You Can Run, But You Can't Hyde
The director of CAST's "Dr. Jekyll and Mr. Hyde" tells us about the new production
Fresh off their critical and popular success with August: Osage County, CAST mounts another tale about a tormented soul. (In August, it was an entire family that was tormented.) Dr. Jekyll & Mr. Hyde opens just in time for the spooky season, and it plays Thu, Fri and Sat from Oct 13 – Nov 6. Sun matinees are offered Oct 23, 30 and Nov 6. Director Audrey Alford sat down with Revue to talk about her take on the classic tale, the unusual convention the playwright uses to portray Mr. Hyde, and … nightmares.
Q. Most everyone knows the story of good and evil residing in the same person. What new twists has playwright Jeffrey Hatcher given to the old tale?
A. Jeffrey Hatcher decided to personify the evil in other people rather than having a single actor play both Jekyll and Hyde. The fight between the two is much more interesting and physical, rather than just psychological.
Q. I'm sure CAST is doing something big, outlandish or unusual, on top of whatever the playwright's already done to the source material. Can you give us any hints, without spoiling the surprise?
A. Our biggest surprise is the main playing space. We like to call it the "magic box." I told Elizabeth Shanks, my set designer, that I wanted every set piece to be contained within a platform. Come to the show to see how it materialized!
Q. The set of CAST's last production (August: Osage County) blew people away. Will your set be as elaborate?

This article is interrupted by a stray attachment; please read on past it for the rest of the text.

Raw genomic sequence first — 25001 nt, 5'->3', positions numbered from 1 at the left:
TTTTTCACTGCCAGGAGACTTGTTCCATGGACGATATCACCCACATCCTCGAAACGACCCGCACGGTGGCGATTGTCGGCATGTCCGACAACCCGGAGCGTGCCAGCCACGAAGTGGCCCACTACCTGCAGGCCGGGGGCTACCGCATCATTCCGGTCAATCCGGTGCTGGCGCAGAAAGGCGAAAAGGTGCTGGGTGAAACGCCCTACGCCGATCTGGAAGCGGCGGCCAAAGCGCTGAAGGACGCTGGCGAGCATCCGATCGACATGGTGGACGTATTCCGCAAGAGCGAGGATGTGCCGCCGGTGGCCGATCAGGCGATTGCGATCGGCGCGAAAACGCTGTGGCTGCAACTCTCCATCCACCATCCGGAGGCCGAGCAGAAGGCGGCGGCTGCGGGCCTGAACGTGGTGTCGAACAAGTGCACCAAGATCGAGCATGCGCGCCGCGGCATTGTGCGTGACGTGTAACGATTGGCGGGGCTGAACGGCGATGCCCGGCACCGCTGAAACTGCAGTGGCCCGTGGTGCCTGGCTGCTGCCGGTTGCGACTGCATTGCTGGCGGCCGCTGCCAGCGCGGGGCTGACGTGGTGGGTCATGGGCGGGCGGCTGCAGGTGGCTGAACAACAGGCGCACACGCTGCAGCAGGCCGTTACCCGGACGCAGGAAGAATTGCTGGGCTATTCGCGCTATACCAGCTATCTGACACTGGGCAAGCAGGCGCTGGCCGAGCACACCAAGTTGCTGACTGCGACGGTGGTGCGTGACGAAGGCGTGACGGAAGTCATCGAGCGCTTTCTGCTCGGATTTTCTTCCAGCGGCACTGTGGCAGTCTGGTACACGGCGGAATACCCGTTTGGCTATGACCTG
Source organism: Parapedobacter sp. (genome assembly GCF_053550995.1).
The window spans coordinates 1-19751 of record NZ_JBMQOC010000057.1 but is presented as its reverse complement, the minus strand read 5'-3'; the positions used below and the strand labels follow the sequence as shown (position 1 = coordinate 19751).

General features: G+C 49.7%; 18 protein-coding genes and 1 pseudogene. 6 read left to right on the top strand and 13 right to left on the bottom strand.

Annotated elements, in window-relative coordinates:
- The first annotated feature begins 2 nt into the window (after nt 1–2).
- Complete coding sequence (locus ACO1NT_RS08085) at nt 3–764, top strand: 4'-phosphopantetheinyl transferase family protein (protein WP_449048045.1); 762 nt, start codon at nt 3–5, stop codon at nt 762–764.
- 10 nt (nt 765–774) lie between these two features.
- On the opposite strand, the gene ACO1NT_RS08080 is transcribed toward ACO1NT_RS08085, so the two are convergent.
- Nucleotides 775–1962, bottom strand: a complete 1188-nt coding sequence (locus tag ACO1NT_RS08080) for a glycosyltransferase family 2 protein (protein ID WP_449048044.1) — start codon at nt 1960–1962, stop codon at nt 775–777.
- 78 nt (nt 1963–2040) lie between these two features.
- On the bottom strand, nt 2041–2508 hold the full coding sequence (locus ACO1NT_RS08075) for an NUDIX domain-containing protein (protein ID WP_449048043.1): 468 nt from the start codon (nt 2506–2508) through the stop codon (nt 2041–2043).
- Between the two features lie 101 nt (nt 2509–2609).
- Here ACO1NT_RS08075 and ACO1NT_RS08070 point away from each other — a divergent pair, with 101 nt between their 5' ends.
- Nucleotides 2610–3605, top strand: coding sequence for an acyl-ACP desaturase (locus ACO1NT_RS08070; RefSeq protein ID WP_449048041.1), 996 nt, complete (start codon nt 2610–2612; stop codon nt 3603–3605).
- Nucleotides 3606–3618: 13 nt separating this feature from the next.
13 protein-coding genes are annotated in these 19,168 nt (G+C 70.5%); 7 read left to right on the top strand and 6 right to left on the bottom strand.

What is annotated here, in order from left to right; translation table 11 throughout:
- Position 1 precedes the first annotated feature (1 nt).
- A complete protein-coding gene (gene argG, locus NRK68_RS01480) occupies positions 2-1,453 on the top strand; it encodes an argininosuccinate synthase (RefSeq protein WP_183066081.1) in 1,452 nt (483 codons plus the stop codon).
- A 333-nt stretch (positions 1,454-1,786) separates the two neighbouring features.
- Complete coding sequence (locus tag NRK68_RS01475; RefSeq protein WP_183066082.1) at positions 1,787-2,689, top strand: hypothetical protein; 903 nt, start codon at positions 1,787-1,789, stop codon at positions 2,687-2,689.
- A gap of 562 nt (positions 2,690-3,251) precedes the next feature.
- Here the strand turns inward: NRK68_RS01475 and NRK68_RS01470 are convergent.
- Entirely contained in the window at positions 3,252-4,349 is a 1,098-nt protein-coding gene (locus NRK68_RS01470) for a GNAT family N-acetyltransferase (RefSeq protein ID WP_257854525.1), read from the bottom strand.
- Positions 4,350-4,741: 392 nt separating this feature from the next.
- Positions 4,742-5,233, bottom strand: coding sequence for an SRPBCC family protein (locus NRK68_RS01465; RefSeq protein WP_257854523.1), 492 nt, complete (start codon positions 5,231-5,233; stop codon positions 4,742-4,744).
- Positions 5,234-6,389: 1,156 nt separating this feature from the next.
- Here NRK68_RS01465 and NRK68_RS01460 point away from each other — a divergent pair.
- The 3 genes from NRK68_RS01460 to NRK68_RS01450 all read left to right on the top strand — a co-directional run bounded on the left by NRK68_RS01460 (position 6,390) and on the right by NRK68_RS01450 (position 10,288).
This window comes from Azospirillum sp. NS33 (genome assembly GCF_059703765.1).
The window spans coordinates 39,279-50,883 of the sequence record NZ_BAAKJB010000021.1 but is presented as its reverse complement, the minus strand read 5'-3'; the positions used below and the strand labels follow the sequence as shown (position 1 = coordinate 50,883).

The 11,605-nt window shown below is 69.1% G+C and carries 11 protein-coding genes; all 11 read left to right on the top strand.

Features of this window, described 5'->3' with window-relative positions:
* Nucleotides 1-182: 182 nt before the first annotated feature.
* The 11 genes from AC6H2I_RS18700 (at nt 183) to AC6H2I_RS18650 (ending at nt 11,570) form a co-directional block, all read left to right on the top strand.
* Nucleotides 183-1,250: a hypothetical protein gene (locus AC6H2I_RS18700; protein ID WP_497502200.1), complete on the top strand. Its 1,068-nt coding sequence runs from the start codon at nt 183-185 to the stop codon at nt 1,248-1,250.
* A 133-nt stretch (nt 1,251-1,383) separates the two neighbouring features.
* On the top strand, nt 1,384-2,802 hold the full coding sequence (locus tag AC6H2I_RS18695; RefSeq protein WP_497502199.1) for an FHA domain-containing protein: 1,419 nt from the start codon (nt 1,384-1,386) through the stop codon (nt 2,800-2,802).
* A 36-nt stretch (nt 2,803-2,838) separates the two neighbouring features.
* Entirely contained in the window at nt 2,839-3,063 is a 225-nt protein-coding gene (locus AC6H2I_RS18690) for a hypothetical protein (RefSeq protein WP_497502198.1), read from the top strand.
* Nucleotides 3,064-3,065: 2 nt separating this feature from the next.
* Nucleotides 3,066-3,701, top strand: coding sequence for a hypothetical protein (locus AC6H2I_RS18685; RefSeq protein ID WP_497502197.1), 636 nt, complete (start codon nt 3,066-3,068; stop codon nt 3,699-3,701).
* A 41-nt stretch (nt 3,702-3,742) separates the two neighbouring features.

A. I don't know if elaborate is the right word, but it is definitely intricate. I heard someone else call it the most interesting simplistic set they had seen, so that is my new term for it: interestingly simplistic.
Q. I've read that more than one actor plays Mr. Hyde and that sometimes more than one actor is on the stage at once representing him. Is it confusing for the audience? (Or, perhaps that's the point …)
A. The playwright had a stage convention written into the script to keep it from being too confusing. When an actor is playing Hyde, he has a cane, when he goes back to being someone else, the cane goes away. It is overwhelming at some points, but hopefully not confusing.
Q. What, in this production, are you most excited about?
A. I am excited about the physical aspect of the show. This show does not sit in a completely realistic world, so it gave me license to really push the envelope and have my actors truly struggle with and against each other. Jeffrey Hatcher opened the door; I just followed him through it.
Q. The material is psychologically scary — this thought of uncontrollable, murderous rage lying within an otherwise "good" person. Has directing the show given you nightmares or haunted your waking hours?
A. I actually did have a nightmare when I first started rehearsals. There is a line in the play, "I'll split you open from tongue to tail," and I woke one night in a cold sweat after hearing someone say it so vividly that I thought they were in the room with me. Thankfully, that was the only time it happened!
Q. I've read that this adaptation is erotic AND comic! Where's the humor in it? Can you cite some examples?
A. The characters crack a few jokes to one another in the first act, and in the second act the police inspector is a bit of a prat, which makes for some funny moments amid tension. The funniest part of the show, in my opinion, is the monologue Sir Danvers Carew has about a prostitute he is dissecting. Without giving too much of it away and because the humor is really in the delivery, I will leave you with this: "The face … has also been chewed upon. Thus disfigured, there is no need to gaze upon it further. Her breasts, however, remain exemplary."